Sunday, March 20, 2016

Elizabethkingia: The Bacteria That Kicks You While You're Down

What's your biggest fear? Sharks? Heights? Cancer?

Compared to exciting threats like sharks, or falling to your death when your bungee cord snaps on your honeymoon bungee jumping excursion, infectious diseases fall pretty low on the list for most Americans. We've eradicated a number of diseases through rapid urbanization/industrialization (did you know that malaria was endemic in North America in the early decades of the union?), large-scale waste management (bye, cholera!), and widespread use of vaccinations (see: smallpox, polio, etc.).

An agar plate of bacteria and mold, from NationWell

There's a number of things to which Americans are not immune, and a large category of them is bacterial infections. I say "category", because the variety of pathogenic bacteria in the U.S. can be broken into a number of subdivisions, such as: sexually transmitted infections (those which are caused by bacteria), antibiotic/antimicrobial resistant bacteria, those spread by environmental exposure (like Borrelia spp. that causes Lyme Disease, which is transmitted by ticks), and nosocomial bacterial infections (also known as hospital-acquired infections), just to name a few.

The most well-known subdivision I mentioned above is antibiotic/antimicrobial resistant bacteria. In fact, over two million people in the U.S. are infected with antibiotic/antimicrobial resistant bacteria each year. You can dig deeper into the world of antibiotic/antimicrobial resistant bacteria on the CDC website, which rates bacterial species based on the severity of the threat they pose

Nosocomial infections, specifically, caused approximately 1.7 million infections and resulted in  99,000 deaths in 2002 (according to an estimate report from the National Nosocomial Infections Surveillance System). A similar surveillance survey by the CDC in 2011 reported over 720,000 nosocomial infections in acute care hospital facilities.

Get more information on the CDC's Hospital-Acquired Infection Data and Surveillance Report here.

I bring this up because in the span of 4 months, a bacterial infection called Elizabethkingia anophelis has killed 18 people in Wisconsin and 1 person in Michigan.

Elizabethkingia is the phylogenetic genus of 4 related species of gram negative bacteria:
  • E. anophelis, which causes respiratory infections in humans, and was originally isolated from the midgut of Anopheles mosquitoes
  • E. endophytica, which is a plant pathogen that mostly infects Zea Mays, or sweet corn
  • E. meningoseptica, which causes severe meningitis and sepsis in newborns and infants (premature newborns are particularly susceptible)
  • E. miricola, which was miraculously (pun!) isolated from condensation water on the Russian Space Station, Mir.
The genus is named after Elizabeth Osborne King, a clinical microbiologist (and a #WomanInSTEM!) who worked for the CDC in the 1940s through the 1960s, and studied meningitis in newborns. E. anophelis is common in environmental reservoirs, such as water and soil, but rarely causes infections in humans. The CDC logs only a handful of reported cases in the US each year.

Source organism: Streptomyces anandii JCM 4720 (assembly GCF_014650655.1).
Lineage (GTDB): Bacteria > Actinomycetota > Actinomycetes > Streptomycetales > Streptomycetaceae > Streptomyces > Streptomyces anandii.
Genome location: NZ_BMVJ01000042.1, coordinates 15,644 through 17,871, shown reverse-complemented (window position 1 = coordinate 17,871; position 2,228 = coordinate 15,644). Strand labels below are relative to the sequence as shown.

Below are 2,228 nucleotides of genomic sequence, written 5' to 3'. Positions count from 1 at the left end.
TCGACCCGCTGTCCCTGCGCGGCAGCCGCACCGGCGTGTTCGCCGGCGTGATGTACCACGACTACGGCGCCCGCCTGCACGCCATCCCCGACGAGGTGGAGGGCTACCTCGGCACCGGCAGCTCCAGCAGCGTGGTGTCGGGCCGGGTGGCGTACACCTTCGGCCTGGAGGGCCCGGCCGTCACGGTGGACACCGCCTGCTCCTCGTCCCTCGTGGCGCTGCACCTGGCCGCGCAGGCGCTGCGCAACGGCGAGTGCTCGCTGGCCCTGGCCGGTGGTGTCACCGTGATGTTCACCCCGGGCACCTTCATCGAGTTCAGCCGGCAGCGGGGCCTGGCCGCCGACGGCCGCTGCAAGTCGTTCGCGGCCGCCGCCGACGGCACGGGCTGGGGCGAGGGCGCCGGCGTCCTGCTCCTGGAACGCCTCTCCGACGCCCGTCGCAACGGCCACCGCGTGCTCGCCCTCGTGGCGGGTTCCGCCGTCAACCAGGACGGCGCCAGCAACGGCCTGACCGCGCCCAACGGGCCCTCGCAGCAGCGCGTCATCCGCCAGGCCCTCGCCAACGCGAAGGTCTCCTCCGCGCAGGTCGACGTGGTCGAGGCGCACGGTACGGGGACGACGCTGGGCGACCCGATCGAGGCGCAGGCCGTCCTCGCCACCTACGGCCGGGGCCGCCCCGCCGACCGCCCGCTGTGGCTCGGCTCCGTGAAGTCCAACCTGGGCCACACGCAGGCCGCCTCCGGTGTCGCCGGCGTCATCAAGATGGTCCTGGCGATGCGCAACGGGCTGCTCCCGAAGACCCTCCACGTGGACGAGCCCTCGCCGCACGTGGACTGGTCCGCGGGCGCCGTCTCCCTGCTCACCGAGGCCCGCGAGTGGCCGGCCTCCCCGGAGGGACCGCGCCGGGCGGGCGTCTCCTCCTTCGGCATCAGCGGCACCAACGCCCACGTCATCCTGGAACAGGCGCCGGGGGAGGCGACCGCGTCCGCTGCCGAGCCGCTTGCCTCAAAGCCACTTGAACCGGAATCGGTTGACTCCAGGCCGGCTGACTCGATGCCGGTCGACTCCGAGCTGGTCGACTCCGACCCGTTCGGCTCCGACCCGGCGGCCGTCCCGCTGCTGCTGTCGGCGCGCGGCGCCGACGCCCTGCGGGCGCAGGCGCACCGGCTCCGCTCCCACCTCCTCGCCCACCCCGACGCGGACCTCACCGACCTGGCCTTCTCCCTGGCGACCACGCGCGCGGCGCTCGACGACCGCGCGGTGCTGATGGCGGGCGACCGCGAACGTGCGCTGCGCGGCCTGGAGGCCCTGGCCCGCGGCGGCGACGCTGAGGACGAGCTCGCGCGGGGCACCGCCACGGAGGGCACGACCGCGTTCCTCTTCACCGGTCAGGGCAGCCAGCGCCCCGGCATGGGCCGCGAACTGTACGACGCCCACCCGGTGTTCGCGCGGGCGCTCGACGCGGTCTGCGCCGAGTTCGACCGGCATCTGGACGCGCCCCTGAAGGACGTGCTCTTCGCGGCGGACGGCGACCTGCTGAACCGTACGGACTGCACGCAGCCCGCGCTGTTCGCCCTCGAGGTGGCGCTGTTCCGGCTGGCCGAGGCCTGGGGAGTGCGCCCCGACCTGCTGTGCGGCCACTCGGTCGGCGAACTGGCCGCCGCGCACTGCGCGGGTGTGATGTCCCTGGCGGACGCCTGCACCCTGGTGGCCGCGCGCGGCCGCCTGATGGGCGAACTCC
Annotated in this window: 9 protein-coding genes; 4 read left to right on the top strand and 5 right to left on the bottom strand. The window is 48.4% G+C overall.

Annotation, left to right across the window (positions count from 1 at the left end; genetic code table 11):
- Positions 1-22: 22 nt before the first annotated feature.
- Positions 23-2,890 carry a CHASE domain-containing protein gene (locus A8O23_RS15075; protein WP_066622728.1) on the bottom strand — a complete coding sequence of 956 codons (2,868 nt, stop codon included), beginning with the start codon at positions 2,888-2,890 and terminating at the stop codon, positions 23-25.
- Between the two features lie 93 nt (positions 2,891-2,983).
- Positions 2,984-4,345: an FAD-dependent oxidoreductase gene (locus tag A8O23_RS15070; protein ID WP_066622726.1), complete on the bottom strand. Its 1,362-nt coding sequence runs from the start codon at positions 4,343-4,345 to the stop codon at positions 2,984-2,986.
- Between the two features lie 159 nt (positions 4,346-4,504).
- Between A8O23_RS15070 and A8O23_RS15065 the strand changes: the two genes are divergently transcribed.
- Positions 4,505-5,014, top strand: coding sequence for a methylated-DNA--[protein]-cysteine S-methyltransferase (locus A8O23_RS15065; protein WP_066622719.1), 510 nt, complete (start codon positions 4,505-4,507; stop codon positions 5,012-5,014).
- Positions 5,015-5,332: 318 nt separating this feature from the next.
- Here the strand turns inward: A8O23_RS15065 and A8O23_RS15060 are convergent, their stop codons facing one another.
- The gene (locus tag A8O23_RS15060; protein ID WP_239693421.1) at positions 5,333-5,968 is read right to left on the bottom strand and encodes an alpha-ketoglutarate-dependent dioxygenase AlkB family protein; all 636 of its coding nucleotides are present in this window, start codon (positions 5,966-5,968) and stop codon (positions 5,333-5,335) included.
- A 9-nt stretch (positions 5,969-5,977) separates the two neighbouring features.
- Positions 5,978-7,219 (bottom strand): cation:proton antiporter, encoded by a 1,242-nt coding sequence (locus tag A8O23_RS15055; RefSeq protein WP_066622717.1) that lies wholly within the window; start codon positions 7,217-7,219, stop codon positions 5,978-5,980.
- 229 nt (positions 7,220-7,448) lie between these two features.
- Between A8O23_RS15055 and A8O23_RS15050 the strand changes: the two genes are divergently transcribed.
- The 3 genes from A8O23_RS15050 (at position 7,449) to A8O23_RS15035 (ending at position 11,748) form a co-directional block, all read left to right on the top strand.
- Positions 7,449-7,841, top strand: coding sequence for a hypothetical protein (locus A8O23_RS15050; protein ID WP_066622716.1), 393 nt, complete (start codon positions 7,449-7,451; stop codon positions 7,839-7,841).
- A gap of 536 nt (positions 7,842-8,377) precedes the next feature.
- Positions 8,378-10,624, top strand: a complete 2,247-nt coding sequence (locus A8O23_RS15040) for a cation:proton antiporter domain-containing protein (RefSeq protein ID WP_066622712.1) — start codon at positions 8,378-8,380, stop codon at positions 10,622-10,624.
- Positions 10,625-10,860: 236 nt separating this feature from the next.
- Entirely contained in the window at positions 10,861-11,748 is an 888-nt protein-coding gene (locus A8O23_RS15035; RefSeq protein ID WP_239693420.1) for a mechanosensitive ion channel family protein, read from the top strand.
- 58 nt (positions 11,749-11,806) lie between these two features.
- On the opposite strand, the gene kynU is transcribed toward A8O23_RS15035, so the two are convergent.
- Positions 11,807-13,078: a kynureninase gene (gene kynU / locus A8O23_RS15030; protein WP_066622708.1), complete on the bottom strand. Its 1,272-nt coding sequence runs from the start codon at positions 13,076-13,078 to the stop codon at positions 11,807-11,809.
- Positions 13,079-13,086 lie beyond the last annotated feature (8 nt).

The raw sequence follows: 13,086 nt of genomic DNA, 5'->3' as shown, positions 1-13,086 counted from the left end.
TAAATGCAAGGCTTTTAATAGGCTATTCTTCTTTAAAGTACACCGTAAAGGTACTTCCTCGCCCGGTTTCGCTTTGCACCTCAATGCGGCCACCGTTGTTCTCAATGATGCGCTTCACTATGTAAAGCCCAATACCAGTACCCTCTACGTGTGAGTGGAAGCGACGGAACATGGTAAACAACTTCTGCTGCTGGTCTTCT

Yet, in Wisconsin, approximately 54 people have been infected since November of 2015. The outbreak is mostly affecting people who are 65 years or older, most of which had underlying health conditions. E. anophelis infects the bloodstream and occasionally the respiratory tract, causing nonspecific symptoms, including fever, chills, shortness of breath, and cellulitis. Death is usually a result of sepsis.

The current outbreak has been tracked across 12 counties, but has not specifically been labeled as a hospital-acquired infection. Infections of the current outbreak have been centered in the southeastern quarter of the state, including the Milwaukee area and surrounding suburban counties. One case in Hong Kong illustrated that the infection can be spread from mother to child. E. anophelis is an antibiotic resistant species, which is why the magnitude of the current outbreak is causing such alarm for medical professionals. Transmission from person-to-person is highly unlikely without blood-to-blood contact, meaning there must be another common source within the community. The transmission route for the most recent outbreaks that occurred prior to the current one in Wisconsin, one in Central Africa and the other in Singapore, was not determined.

So, how does this factor into our biggest fears? The infectious disease world is constantly discussing the concept of "emerging diseases", meaning rare infections that are suddenly migrating to naive populations (meaning, the population of that geographical region has never been exposed to the pathogen before) or are infecting new populations. Antibiotic resistant bacteria, like Elizabethkingia anophelis, are sometimes included in the description of emerging diseases because the acquired or developed resistance poses new problems for treatment and infection control.

Say you go to the hospital because your appendix has ruptured. This is a routine surgery that shouldn't take much time or effort. But being in the hospital puts you at risk for infection, especially when you are in the process of recovering from a routine, but intensive, procedure. If the infection is rare, it will take your doctor a longer time to identify the culprit. If the infection is resistant to common treatments, you will have to endure more extensive treatment programs. If you are recovering from a surgical procedure, or have other open and exposed wounds, you're immune system may be otherwise preoccupied. So, a short hospital stay that should have been routine, might end up being more extensive, or putting you at a higher risk for death.

If you would like to follow the outbreak in Wisconsin, the Department of Health Services website is updated every Wednesday regarding developments in the investigation.